ill Turnbull has tried cannabis to ease the effects of cancer.
The former BBC Breakfast presenter announced last March that he had been suffering from "incurable" prostate cancer since November 2017 and he's chronicled his battle against the disease in a new documentary, "Bill Turnbull: Staying Alive", which will include him sampling "unconventional" treatments, including the drug.
A source told The Sun newspaper's Bizarre TV column: "This documentary shows Bill's willing to do anything in a bid to beat the disease.
"In this case it includes him trying a treatment which is considered unconventional -- and even controversial. But there is much more to the show, including showing the effect his cancer has had on his family."
Elsewhere in the Channel 4 documentary - which will air next month - Bill also speaks with Nick Robinson, Sian Williams and Stephen Fry about their own battles with cancer, as well as following the 63-year-old star as he throws himself back into work to regain control of his life.
Bill - who has three adult children with wife Sarah - previously admitted he asked to stop chemotherapy when the side effects got too much.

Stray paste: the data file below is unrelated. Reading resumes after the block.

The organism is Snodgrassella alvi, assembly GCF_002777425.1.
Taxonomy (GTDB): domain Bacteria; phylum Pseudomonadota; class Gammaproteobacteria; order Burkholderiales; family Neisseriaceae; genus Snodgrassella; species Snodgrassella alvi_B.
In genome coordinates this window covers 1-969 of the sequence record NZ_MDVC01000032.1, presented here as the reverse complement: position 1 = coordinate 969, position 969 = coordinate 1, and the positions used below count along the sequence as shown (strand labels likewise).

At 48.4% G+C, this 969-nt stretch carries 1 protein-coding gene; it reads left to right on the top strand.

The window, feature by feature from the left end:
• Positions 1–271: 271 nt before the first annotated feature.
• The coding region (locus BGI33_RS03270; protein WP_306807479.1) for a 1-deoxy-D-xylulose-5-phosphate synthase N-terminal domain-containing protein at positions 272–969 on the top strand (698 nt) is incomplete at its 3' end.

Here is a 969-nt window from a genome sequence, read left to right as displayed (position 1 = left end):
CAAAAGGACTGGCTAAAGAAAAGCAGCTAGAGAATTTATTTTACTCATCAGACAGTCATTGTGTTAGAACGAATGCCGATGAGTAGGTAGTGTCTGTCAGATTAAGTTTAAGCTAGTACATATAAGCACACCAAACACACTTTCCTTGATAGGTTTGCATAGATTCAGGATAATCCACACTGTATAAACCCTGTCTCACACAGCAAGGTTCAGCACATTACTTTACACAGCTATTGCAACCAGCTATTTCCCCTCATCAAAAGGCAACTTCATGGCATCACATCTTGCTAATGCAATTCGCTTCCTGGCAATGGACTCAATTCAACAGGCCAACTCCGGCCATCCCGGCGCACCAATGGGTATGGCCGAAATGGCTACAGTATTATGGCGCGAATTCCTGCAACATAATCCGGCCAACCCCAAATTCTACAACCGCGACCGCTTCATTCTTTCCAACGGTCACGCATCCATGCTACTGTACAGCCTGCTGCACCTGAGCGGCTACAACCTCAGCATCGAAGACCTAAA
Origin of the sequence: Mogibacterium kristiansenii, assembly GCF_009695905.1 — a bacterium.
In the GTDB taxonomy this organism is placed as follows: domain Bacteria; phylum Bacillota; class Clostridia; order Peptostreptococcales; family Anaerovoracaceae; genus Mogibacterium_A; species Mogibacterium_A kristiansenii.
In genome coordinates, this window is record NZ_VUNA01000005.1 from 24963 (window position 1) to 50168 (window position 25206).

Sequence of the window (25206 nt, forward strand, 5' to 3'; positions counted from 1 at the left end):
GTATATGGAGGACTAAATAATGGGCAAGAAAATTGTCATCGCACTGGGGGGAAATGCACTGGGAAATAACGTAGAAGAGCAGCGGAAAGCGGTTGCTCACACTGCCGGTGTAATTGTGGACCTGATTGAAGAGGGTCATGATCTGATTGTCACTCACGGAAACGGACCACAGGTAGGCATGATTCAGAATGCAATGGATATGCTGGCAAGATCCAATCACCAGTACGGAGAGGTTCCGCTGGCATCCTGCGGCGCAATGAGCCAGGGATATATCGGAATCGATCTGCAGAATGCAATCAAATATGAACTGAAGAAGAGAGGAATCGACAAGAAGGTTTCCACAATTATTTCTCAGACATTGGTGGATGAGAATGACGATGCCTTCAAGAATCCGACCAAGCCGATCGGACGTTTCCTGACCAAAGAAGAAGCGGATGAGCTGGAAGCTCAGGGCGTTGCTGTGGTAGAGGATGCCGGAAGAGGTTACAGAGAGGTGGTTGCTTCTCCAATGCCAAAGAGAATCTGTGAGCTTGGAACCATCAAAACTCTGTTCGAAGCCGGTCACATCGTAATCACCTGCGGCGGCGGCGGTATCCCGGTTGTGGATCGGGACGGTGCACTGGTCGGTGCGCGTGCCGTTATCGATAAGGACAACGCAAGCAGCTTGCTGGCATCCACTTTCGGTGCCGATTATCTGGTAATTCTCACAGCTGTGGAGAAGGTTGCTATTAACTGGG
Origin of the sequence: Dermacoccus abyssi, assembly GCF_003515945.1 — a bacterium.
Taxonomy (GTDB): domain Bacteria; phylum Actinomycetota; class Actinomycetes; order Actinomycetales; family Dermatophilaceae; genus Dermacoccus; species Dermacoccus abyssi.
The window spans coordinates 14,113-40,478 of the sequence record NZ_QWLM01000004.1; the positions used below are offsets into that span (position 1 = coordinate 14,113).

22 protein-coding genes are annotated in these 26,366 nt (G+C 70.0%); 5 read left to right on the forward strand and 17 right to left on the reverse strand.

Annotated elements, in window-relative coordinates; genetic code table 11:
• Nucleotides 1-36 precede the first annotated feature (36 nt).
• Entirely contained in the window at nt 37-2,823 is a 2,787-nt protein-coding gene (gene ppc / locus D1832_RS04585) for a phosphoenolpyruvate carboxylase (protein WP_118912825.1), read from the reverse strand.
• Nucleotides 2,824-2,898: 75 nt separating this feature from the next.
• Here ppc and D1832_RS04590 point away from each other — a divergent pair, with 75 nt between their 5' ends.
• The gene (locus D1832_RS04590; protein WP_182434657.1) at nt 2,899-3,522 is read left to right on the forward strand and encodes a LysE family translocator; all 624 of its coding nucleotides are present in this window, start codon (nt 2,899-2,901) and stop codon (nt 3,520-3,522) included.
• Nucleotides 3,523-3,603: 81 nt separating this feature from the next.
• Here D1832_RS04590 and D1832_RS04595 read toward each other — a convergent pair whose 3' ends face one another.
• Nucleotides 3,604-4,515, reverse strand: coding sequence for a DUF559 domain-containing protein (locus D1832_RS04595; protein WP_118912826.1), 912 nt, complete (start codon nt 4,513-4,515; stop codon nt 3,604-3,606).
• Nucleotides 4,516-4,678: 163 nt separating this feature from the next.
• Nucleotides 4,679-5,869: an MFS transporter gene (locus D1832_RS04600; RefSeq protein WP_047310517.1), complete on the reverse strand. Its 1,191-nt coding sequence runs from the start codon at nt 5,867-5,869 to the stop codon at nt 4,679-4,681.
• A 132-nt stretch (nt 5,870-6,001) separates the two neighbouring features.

The presenter - whose cancer has spread to his pelvis, hips, spine and legs - felt "depressed" and it left him with "crushing fatigue", which he couldn't bare anymore.
Speaking last October, he said: "After the eighth round of chemo in July, I asked the consultant to release me from the treatment.
"I just couldn't bear it any longer. We ended up doing one more, and then called it a day.
"Each round felt worse. I kept my hair, more or less, but lost my sense of taste. I had days when all I could do was lie down and wait for the crushing fatigue and nausea to pass.
"It felt as if the chemo was now taking on a character of its own, like some malevolent gremlin.
"It would take me on. Grind me down. During the bad phases, I wondered if I'd ever recover from feeling sick, tired and depressed."